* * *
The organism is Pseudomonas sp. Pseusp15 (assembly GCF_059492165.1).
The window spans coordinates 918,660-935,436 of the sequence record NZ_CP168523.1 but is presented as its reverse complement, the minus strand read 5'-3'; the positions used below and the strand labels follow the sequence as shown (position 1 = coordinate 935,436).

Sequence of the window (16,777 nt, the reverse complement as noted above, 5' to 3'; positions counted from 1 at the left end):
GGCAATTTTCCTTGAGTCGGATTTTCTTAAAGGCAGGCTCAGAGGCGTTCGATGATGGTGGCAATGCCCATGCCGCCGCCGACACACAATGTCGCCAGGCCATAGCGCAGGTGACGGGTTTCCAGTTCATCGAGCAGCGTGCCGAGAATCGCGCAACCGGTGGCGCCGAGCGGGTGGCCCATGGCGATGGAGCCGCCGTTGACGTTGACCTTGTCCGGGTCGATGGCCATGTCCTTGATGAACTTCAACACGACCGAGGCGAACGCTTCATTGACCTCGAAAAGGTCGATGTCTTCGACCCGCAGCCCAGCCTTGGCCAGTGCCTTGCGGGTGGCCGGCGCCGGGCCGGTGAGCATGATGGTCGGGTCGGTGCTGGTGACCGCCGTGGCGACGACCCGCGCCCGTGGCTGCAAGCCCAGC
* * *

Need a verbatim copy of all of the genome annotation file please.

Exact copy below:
The organism is Pseudomonas sp. Pseusp15 (assembly GCF_059492165.1).
The window spans coordinates 918,660-935,436 of the sequence record NZ_CP168523.1 but is presented as its reverse complement, the minus strand read 5'-3'; the positions used below and the strand labels follow the sequence as shown (position 1 = coordinate 935,436).

Sequence of the window (16,777 nt, the reverse complement as noted above, 5' to 3'; positions counted from 1 at the left end):
GGCAATTTTCCTTGAGTCGGATTTTCTTAAAGGCAGGCTCAGAGGCGTTCGATGATGGTGGCAATGCCCATGCCGCCGCCGACACACAATGTCGCCAGGCCATAGCGCAGGTGACGGGTTTCCAGTTCATCGAGCAGCGTGCCGAGAATCGCGCAACCGGTGGCGCCGAGCGGGTGGCCCATGGCGATGGAGCCGCCGTTGACGTTGACCTTGTCCGGGTCGATGGCCATGTCCTTGATGAACTTCAACACGACCGAGGCGAACGCTTCATTGACCTCGAAAAGGTCGATGTCTTCGACCCGCAGCCCAGCCTTGGCCAGTGCCTTGCGGGTGGCCGGCGCCGGGCCGGTGAGCATGATGGTCGGGTCGGTGCTGGTGACCGCCGTGGCGACGACCCGCGCCCGTGGCTGCAAGCCCAGC